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Housing in Austria: What You Need To Know

Are you looking to move to Austria but not quite sure whether you want to rent or purchase a home? While both are great options, one may be more appropriate depending on your lifestyle. Learn more about renting and buying a home in Austria so you can make the right decision.

What is housing like in Austria? 

Whether you’re looking to rent or buy, there are many properties to choose from when looking for a home in Austria. From cosy studio apartments and urban flats to wooden cabins and cottages out in the mountains, there’s something for everyone. And while there is certainly no shortage of charming older housing, many of the newer buildings in Austria are known for their high quality, eco-friendly construction, which may be a draw to you.

Buying property in Austria 

Before buying property in Austria, there are a couple of things you’ll need to know. For instance, how much does a house cost in Austria? What is housing like in Austria? Can a foreigner buy a house in Austria? This section will answer all of these questions.

Who is allowed to buy property in Austria?

Even if you aren’t an Austrian citizen, you still can purchase property, but your journey might be a bit more difficult. Anyone who is a citizen of the European Union, the European Economic Area or Switzerland can buy property without any extra restrictions. These citizens are on equal terms with Austrians since Austria joined the EU in 1995. 

If you don’t meet the above requirements, you’ll need an official permit before building or purchasing a property. Obtaining a permit can take up to six months, and regulations will vary depending on the Austrian province in question. On some occasions, if your country of citizenship has a bilateral agreement with Austria, you can bypass this stage. Your permit request will typically be approved as long as your intended purchase and use is in line with the local authorities.

Property vs. co-property in Austria

In Austria, two types of homes exist: property and co-property. With property, the owner cannot build on the land, but they have full control over their home and the land supporting it. On a co-property, owners can add more buildings as they please.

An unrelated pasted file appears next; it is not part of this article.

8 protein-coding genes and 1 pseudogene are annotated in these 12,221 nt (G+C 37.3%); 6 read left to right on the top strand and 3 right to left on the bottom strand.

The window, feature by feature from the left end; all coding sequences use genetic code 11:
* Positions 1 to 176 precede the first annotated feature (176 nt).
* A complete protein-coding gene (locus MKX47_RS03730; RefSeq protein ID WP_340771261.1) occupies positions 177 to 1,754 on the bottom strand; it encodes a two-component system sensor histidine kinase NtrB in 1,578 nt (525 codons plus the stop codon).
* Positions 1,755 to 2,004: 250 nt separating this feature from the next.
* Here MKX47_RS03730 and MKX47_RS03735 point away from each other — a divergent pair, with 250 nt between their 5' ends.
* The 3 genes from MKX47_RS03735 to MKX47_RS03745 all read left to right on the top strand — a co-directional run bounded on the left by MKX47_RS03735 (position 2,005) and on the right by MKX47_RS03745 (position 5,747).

What you need to buy property

If you’re looking to buy a property, there are a few documents you’ll need handy. Below is a short list of the paperwork you’ll need to submit:

  • Proof of citizenship
  • A valid residence permit
  • Your contract or a draft of it
  • A current excerpt from the property’s current land registry
  • Purpose of use for the property

For legal persons or associations, you’ll likely need to submit additional files.

Average housing prices in Austria

A new home in Austria is currently sitting around €359,000. Depending on the Austrian state to which you’re thinking of moving, the average price will vary. A new-build in Styria might cost around €300,000. In Lower Austria, you’re looking at something closer to €338,000. 

How to finance a home purchase in Austria?

Since the Austrian housing market is quite stable, getting a bank loan for your home purchase is usually easy. You should always consider loan offers from several banks to find the best one. Before the bank offers you a loan, it will ask for property photos, the purchase price, and perhaps a draft of the contract. 

Most of the time, banks will ask you to place a down payment on the home, usually around 40% of the purchasing price. If you can prove that you have a permanent work contract and a high salary, you can potentially negotiate the 40% down to 20%. Interest rates on the loan usually range between 1% and 2%. Additional fees may occur once your loan is officially recorded on the land registry. 

Costs associated with owning property in Austria

When you purchase property in Austria, there are typically substantial closing costs – in the ballpark of 10% to 15% of the purchase price. Some of the costs you will have to pay include: 

  • Purchase price. This is the asking price for a home. Before buying the home, you should compare its price to the current real estate index and similar listings in the area.